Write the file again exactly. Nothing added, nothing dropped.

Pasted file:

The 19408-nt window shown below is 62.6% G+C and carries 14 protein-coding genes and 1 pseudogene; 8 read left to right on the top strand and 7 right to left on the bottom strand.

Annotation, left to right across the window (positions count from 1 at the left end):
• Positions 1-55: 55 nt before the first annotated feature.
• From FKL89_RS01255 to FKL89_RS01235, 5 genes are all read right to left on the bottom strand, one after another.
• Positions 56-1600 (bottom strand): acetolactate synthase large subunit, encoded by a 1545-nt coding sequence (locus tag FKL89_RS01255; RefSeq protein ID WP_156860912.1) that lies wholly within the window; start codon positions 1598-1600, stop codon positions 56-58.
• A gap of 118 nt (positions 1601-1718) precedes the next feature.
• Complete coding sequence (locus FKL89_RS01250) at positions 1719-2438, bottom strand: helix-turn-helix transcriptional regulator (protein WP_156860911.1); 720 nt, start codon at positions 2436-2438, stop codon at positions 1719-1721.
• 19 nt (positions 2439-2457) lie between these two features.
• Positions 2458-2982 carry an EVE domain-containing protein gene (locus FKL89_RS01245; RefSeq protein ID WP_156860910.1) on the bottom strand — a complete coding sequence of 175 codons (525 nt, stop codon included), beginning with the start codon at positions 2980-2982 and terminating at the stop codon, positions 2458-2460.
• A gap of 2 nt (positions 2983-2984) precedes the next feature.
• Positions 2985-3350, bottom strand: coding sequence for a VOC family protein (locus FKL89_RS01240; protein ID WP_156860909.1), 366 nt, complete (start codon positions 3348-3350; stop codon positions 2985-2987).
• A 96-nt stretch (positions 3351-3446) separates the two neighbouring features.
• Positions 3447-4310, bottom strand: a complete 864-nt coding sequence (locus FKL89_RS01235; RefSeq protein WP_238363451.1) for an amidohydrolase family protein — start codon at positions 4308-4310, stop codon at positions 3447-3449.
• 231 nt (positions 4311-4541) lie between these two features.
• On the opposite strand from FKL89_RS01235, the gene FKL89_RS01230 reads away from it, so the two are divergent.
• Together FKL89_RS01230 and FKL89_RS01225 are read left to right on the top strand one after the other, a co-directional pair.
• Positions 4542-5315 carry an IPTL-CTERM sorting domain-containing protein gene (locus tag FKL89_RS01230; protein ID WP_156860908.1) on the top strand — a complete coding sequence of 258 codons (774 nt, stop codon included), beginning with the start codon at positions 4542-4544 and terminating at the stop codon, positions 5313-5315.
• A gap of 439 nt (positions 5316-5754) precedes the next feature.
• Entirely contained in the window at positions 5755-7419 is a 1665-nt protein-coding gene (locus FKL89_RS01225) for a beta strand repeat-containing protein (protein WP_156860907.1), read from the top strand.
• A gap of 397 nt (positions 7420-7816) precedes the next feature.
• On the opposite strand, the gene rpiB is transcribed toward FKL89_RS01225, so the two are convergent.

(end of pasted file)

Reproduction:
The 19408-nt window shown below is 62.6% G+C and carries 14 protein-coding genes and 1 pseudogene; 8 read left to right on the top strand and 7 right to left on the bottom strand.

Annotation, left to right across the window (positions count from 1 at the left end):
• Positions 1-55: 55 nt before the first annotated feature.
• From FKL89_RS01255 to FKL89_RS01235, 5 genes are all read right to left on the bottom strand, one after another.
• Positions 56-1600 (bottom strand): acetolactate synthase large subunit, encoded by a 1545-nt coding sequence (locus tag FKL89_RS01255; RefSeq protein ID WP_156860912.1) that lies wholly within the window; start codon positions 1598-1600, stop codon positions 56-58.
• A gap of 118 nt (positions 1601-1718) precedes the next feature.
• Complete coding sequence (locus FKL89_RS01250) at positions 1719-2438, bottom strand: helix-turn-helix transcriptional regulator (protein WP_156860911.1); 720 nt, start codon at positions 2436-2438, stop codon at positions 1719-1721.
• 19 nt (positions 2439-2457) lie between these two features.
• Positions 2458-2982 carry an EVE domain-containing protein gene (locus FKL89_RS01245; RefSeq protein ID WP_156860910.1) on the bottom strand — a complete coding sequence of 175 codons (525 nt, stop codon included), beginning with the start codon at positions 2980-2982 and terminating at the stop codon, positions 2458-2460.
• A gap of 2 nt (positions 2983-2984) precedes the next feature.
• Positions 2985-3350, bottom strand: coding sequence for a VOC family protein (locus FKL89_RS01240; protein ID WP_156860909.1), 366 nt, complete (start codon positions 3348-3350; stop codon positions 2985-2987).
• A 96-nt stretch (positions 3351-3446) separates the two neighbouring features.
• Positions 3447-4310, bottom strand: a complete 864-nt coding sequence (locus FKL89_RS01235; RefSeq protein WP_238363451.1) for an amidohydrolase family protein — start codon at positions 4308-4310, stop codon at positions 3447-3449.
• 231 nt (positions 4311-4541) lie between these two features.
• On the opposite strand from FKL89_RS01235, the gene FKL89_RS01230 reads away from it, so the two are divergent.
• Together FKL89_RS01230 and FKL89_RS01225 are read left to right on the top strand one after the other, a co-directional pair.
• Positions 4542-5315 carry an IPTL-CTERM sorting domain-containing protein gene (locus tag FKL89_RS01230; protein ID WP_156860908.1) on the top strand — a complete coding sequence of 258 codons (774 nt, stop codon included), beginning with the start codon at positions 4542-4544 and terminating at the stop codon, positions 5313-5315.
• A gap of 439 nt (positions 5316-5754) precedes the next feature.
• Entirely contained in the window at positions 5755-7419 is a 1665-nt protein-coding gene (locus FKL89_RS01225) for a beta strand repeat-containing protein (protein WP_156860907.1), read from the top strand.
• A gap of 397 nt (positions 7420-7816) precedes the next feature.
• On the opposite strand, the gene rpiB is transcribed toward FKL89_RS01225, so the two are convergent.